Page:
Control power meets energy savings

Published:  04 February, 2009

Energy Education - BCIA
Energy education — a BMS interface in the Archbishop Ryan School in Dublin makes understanding energy information easy.

With the rising cost of energy comes the greater need for building-management systems to control and monitor the use of energy — as members of the Building Controls Industry Association argue.

Energy bills used to go relatively unnoticed in business. They were viewed rather as a fixed overhead and always represented a tiny percentage of costs when compared with office rents or staff salaries.

However, the rising cost of energy is starting to change all that. The Carbon Trust recently estimated that UK business is losing £7 million a day on wasted energy in office buildings. That kind of figure is guaranteed to grab the attention of managers.

To get energy waste under control, you have to be able to track how much is being used and where in your buildings. Doug Robins, president of the UK’s Building Controls Industry Association, explains that the best way to do this is through an automated building and energy management system: ‘Building controls influence every aspect of a building’s operation — heating and hot water, ventilation, cooling and air conditioning, lighting, windows and shading. Controls can monitor and measure every kilowatt-hour of energy used in the building as well.’

Research by the Carbon Trust also shows that in premises with well-controlled heating systems, heating bills can be 15 to 34% lower than in poorly controlled buildings. In response to the growing need for information on this topic, the BCIA’s 2009 Conference on 14 May will have the theme ‘energy management under control: cost-effective solutions to save money and energy’.

A building and energy management system (BEMS) is effectively an IT system for buildings. John Fallon of Cylon Controls explains: ‘Controls add intelligence to a building and provide a way to monitor and control energy automatically, rather than relying on occupants to do everything.’

Controls can perform the simplest tasks (such as automatically turning off lights in unoccupied offices) or the most complex (including tracking external temperatures and adjusting heating and cooling inside for optimal comfort and energy efficiency).

From an energy manager’s point of view, a BEMS can put them firmly in control of energy use. Web-enabled controls technology means that energy use can be tracked remotely across many sites or outlets. In the retail sector this is invaluable. David Kitching of Siemens Building Technologies comments: ‘It is straightforward to identify branches or outlets that are using more energy than the average. It is then much easier to find the cause of the problem and correct it.’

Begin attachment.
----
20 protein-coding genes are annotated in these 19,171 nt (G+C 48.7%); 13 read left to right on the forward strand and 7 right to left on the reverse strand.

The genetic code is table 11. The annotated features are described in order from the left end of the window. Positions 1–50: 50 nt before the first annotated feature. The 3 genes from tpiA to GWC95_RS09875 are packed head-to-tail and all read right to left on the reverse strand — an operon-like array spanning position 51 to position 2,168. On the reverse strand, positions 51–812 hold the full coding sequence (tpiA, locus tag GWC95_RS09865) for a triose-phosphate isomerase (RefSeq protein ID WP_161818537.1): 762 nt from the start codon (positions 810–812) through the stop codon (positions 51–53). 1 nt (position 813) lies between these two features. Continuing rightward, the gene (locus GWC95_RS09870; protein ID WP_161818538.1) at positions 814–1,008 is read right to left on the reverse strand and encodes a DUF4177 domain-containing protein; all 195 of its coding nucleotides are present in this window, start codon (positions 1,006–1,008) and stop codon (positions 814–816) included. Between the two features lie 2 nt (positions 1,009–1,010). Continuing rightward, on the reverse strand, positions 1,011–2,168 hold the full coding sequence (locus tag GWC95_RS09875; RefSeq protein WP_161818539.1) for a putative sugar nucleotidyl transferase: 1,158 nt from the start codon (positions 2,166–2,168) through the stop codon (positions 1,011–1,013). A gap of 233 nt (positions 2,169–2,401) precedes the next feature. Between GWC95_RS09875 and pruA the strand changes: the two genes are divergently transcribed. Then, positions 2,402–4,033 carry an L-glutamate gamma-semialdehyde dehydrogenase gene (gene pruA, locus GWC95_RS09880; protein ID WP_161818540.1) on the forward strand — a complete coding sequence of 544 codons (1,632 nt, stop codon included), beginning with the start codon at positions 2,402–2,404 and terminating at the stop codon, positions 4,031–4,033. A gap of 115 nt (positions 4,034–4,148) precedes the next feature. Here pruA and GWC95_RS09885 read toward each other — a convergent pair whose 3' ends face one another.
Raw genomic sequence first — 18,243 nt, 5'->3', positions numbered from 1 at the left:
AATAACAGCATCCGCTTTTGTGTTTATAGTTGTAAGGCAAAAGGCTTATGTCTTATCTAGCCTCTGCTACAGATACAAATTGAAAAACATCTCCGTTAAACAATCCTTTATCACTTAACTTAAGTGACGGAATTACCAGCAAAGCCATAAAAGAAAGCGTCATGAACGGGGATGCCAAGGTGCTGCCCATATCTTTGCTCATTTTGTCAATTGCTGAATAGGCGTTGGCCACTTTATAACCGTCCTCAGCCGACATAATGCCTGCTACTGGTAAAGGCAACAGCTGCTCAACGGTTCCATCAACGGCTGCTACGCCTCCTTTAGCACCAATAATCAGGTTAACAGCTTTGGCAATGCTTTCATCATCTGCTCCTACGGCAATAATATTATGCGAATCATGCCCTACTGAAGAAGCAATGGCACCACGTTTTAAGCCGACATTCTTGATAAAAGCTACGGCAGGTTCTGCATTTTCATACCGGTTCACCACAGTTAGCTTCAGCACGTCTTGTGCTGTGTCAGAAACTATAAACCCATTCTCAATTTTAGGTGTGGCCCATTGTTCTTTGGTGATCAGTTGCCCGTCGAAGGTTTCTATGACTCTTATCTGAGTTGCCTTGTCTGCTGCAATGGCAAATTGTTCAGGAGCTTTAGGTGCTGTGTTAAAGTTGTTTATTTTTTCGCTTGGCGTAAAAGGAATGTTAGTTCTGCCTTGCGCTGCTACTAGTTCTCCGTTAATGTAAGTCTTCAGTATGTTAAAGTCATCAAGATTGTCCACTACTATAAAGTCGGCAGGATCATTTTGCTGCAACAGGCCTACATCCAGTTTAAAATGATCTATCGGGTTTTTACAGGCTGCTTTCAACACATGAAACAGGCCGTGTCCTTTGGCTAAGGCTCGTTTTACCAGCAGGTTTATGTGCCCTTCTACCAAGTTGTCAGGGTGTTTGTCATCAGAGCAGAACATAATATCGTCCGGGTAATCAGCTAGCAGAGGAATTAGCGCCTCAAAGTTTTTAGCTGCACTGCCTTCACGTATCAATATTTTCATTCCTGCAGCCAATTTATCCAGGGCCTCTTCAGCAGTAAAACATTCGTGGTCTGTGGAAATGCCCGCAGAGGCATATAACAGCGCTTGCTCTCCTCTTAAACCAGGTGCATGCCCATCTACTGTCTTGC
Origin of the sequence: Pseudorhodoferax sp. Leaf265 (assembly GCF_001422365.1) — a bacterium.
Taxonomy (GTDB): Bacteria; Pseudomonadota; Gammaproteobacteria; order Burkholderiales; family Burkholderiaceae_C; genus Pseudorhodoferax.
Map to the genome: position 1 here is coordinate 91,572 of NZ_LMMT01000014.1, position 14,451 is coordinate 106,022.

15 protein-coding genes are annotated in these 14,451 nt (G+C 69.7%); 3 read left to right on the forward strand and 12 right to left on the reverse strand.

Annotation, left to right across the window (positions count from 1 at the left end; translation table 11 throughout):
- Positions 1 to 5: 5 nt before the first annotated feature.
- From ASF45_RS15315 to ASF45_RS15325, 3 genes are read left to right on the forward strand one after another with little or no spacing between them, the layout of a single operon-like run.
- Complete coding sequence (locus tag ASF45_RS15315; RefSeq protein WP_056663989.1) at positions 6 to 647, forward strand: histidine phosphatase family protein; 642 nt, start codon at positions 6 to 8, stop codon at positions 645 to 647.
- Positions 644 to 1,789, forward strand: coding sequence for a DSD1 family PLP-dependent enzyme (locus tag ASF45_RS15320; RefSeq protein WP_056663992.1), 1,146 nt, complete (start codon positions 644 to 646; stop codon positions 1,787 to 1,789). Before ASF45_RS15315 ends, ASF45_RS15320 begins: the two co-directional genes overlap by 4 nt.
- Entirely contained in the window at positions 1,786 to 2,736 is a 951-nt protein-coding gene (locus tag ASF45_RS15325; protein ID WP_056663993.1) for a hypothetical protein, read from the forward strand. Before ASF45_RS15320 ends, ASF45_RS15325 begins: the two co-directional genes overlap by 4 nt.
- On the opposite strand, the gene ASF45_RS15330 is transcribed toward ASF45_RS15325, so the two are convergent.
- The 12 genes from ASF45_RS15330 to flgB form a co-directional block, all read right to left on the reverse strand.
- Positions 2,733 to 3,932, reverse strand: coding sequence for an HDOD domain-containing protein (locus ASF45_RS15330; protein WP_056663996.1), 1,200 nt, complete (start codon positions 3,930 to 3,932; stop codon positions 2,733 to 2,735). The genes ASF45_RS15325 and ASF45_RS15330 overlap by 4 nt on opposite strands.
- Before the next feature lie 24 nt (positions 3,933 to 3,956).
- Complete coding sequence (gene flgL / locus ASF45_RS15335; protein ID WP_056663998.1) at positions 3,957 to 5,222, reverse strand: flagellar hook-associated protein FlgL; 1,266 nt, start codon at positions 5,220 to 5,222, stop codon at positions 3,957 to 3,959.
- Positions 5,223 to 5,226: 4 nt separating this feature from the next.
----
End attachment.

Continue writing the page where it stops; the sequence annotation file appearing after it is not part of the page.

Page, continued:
This is an important point. Automatically collecting information on energy use can result in huge amounts of data, which is useless unless it is acted upon. ‘You must complete the circle and use the information to stop energy waste,’ says David Kitching.

Although building controls can automate the process of collecting energy data, the human factor has to be considered. Doug Robins says: ‘Building controls are hidden energy savers, often not noticed by building occupants. The challenge for us as a sector is to ensure that end users really understand what controls can do, and how to use them effectively.’

A growing trend among controls manufacturers, therefore, is to make user-friendly control interfaces that engage building occupants and raise awareness about energy use at the same time. In the public sector, schools have been particularly keen to engage pupils in thinking about sustainability, and some have used the BEMS to encourage even the youngest occupants to think about the energy used and the environment. At the Archbishop Ryan School in Dublin, Priva Building Controls designed an interface that makes understanding energy information easy.

Anders Norén, Priva’s managing director, says: ‘We use similar technology to the Internet, so data is not just transferred but also described in a way that makes monitoring easy. The recipient knows exactly what the data represents. This means that the school headmaster can access information in an easy-to-understand web-based format from the PC on his desk.’ A wall-mounted screen has also been placed in the school’s main circulation area for staff and students to access. A similar system has been put in place at Lancaster University, where students in university accommodation can easily track their daily and weekly use of electricity, gas and water.

Wireless Internet technology is also enabling retrofitting of controls to existing buildings. The UK’s older buildings account for 90% of the stock, and this is where energy waste is at its peak. John Fallon adds: ‘Wireless sensors mean that we can place more sensors more easily in a wider range of places in a building. Data on energy use is therefore much more readily available.’

Doug Robins of the BCIA says that building controls are a cost-effective energy-saving measure. ‘Our industry shares many of the features of the IT sector. In that sense the hardware produced by manufacturers is getting physically smaller, while offering more features. At the same time, prices have remained steady, giving greater access to advanced controls to a wider range of buildings. Clients no longer have to be planning a high spec city centre office to think about a BEMS.’

For more information on the BCIA and the 2009 BCIA Conference visitthe link below.



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